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Ones and Zeroes Inverted - Thesis Sahib Performance
By James Kirkpatrick
September 23, 2017, 7:30 pm
NAISA North Media Arts Centre, 106 Ottawa Ave, South River
General $10
Thesis Sahib/James Kirkpatrick has been contributing to the underground hip hop movement since the early 90’s. His articulate, rapid-fire delivery, harmonic vocals and imaginative lyrics bounce with the sounds of his hand crafted electronic instruments.

His live music and art performances incorporate a constantly evolving cast of sculpture, kinetic, and auditory elements. Often combining a 2D aesthetic with circuit-bent electronic toys, video synthesizers and compositions written on modified Gameboys.

Ones and zeros fold and invert to create deep, thick, sharp squares and triangles. It gets loud and you can move to these sounds.

Tickets here:

Here is a video to get a sense of what he does: https://www.youtube.com/watch?v=yXzBfmSDFsU&t=2s.
To download some music from Thesis Sahib go to http://www.jameskirkpatrick.org/thesissahibbeforetheend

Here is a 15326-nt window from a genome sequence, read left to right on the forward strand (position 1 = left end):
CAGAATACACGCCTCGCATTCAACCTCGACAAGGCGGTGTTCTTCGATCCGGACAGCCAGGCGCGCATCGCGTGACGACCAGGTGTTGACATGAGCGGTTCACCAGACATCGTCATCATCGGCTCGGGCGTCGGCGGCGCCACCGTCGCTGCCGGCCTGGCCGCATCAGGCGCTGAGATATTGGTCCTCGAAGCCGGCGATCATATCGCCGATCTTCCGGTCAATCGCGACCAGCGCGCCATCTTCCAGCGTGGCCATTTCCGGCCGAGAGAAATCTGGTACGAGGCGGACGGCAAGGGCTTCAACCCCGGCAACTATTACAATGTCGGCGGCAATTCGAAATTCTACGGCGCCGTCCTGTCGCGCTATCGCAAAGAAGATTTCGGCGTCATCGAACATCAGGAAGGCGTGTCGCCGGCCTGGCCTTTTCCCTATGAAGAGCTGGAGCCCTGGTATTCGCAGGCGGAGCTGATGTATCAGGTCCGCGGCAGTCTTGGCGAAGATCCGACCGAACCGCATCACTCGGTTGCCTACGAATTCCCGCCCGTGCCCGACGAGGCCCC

Poetry in Sound & Image – Hyperboreal and Myriam Boucher
October 14, 2017, 7:30 pm
NAISA North Media Arts Centre, 106 Ottawa Ave, South River
General $10
A sense of the poetic can be appreciated in many forms, including sound and image. In this presentation we begin with a screening of two videomusic works by Québec video/sound artist Myriam Boucher. Her poetic use of audio-visual abstraction is gaining lots of recent international attention. Following the screening will be a performance by the North Bay duo Hyperboreal comprised of Dermot Wilson and Jason Brock. Although their performance uses spoken word the poetic dimension carries over into their ambient treatment of light and electronic sounds.


I. Storm by Myriam Boucher & Pierre-Luc Lecours